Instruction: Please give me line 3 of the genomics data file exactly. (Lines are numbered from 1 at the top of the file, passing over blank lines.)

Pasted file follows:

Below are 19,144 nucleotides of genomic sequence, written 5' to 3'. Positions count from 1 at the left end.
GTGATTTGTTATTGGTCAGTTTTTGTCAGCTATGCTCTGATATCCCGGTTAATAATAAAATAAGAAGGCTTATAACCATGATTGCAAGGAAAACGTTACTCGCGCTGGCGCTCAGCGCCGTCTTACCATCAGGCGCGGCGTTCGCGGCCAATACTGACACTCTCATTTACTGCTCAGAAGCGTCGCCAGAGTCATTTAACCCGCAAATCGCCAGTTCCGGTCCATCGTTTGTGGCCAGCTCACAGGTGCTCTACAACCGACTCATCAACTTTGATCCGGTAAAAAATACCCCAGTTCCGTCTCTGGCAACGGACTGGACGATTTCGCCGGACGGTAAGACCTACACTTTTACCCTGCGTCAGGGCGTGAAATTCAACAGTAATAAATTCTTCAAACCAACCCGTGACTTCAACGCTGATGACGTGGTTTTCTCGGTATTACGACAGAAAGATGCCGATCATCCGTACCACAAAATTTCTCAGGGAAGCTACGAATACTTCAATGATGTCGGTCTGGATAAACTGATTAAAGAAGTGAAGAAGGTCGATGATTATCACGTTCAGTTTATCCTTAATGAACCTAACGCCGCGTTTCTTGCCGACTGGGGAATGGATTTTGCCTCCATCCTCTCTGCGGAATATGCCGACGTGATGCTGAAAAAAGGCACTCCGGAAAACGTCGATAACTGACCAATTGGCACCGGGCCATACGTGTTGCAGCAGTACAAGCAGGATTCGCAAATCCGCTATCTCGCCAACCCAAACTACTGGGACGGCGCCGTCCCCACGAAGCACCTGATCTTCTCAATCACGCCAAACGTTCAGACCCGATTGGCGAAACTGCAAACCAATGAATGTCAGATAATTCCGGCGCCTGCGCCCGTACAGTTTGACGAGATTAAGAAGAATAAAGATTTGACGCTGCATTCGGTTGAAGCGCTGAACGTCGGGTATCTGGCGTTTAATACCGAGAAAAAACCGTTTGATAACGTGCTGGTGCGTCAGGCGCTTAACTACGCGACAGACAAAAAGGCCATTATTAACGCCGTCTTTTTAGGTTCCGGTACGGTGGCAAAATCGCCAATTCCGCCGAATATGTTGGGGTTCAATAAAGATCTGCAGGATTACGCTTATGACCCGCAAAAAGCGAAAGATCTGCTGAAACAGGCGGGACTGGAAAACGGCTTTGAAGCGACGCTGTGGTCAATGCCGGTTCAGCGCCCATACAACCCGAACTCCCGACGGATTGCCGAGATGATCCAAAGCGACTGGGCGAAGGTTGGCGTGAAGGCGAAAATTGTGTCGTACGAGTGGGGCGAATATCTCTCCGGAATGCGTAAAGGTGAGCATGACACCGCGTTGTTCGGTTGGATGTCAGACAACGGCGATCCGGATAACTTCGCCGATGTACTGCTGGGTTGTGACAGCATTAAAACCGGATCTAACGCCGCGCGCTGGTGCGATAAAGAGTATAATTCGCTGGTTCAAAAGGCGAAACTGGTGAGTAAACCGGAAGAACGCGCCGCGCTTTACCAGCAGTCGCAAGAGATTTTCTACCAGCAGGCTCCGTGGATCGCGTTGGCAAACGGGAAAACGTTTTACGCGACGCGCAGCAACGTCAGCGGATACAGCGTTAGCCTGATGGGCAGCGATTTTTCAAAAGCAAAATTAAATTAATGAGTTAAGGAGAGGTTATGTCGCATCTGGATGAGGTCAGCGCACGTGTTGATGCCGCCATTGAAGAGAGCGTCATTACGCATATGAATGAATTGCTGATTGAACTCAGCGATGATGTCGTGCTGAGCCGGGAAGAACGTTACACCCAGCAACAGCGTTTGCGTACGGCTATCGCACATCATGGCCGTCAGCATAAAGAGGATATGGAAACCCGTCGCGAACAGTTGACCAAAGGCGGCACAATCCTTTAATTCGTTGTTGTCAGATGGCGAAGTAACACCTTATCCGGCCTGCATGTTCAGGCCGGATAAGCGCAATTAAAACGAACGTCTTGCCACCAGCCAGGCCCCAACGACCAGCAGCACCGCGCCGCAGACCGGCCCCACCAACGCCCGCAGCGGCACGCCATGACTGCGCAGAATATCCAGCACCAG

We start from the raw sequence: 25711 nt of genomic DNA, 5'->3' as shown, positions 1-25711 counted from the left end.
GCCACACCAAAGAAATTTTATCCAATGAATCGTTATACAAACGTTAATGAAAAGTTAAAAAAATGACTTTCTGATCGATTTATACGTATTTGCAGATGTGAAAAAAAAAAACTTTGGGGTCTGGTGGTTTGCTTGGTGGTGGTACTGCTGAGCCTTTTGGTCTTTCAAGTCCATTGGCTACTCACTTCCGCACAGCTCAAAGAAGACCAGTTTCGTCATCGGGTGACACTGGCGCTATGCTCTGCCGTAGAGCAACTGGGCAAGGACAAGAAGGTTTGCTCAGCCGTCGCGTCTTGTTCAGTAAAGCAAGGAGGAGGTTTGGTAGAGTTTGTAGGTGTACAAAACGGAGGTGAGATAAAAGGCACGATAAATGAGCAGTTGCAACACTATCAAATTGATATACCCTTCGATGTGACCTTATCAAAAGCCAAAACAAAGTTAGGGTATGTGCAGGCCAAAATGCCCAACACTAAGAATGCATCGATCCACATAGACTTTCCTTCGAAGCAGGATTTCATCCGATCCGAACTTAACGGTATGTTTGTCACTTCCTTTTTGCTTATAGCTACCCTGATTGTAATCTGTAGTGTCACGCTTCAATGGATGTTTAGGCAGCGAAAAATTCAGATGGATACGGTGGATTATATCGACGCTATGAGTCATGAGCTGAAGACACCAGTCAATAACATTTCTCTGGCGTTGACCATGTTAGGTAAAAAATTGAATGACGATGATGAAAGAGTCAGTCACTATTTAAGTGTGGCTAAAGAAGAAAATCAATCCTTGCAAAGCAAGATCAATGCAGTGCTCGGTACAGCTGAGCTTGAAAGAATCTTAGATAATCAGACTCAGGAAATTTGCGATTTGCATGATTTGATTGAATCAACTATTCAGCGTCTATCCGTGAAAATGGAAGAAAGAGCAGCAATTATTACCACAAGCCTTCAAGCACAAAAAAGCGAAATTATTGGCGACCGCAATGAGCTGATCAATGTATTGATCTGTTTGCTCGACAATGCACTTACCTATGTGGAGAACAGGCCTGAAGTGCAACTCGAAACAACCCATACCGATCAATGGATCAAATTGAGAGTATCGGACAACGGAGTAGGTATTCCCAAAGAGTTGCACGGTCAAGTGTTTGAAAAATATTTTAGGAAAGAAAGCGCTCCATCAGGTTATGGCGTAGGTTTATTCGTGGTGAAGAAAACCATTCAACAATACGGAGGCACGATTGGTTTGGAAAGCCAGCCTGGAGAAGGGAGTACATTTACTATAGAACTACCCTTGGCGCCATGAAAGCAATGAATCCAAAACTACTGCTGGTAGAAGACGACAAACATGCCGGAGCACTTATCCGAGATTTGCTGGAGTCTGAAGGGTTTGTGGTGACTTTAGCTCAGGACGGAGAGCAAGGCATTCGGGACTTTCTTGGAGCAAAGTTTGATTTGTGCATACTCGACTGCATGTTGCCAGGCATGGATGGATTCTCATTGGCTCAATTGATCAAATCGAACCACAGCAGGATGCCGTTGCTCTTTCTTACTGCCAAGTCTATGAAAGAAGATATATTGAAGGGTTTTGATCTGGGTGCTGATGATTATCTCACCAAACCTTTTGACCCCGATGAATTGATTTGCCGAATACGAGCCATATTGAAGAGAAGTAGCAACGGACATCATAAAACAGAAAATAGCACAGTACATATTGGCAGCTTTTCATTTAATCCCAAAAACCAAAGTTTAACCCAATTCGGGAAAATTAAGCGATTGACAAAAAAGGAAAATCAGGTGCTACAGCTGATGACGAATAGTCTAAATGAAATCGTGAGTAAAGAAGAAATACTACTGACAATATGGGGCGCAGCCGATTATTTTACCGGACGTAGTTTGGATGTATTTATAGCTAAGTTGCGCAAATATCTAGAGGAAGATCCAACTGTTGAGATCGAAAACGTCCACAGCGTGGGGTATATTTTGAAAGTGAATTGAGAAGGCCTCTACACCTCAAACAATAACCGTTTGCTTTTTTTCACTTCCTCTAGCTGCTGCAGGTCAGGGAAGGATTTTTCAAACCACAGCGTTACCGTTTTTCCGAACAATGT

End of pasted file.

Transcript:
We start from the raw sequence: 25711 nt of genomic DNA, 5'->3' as shown, positions 1-25711 counted from the left end.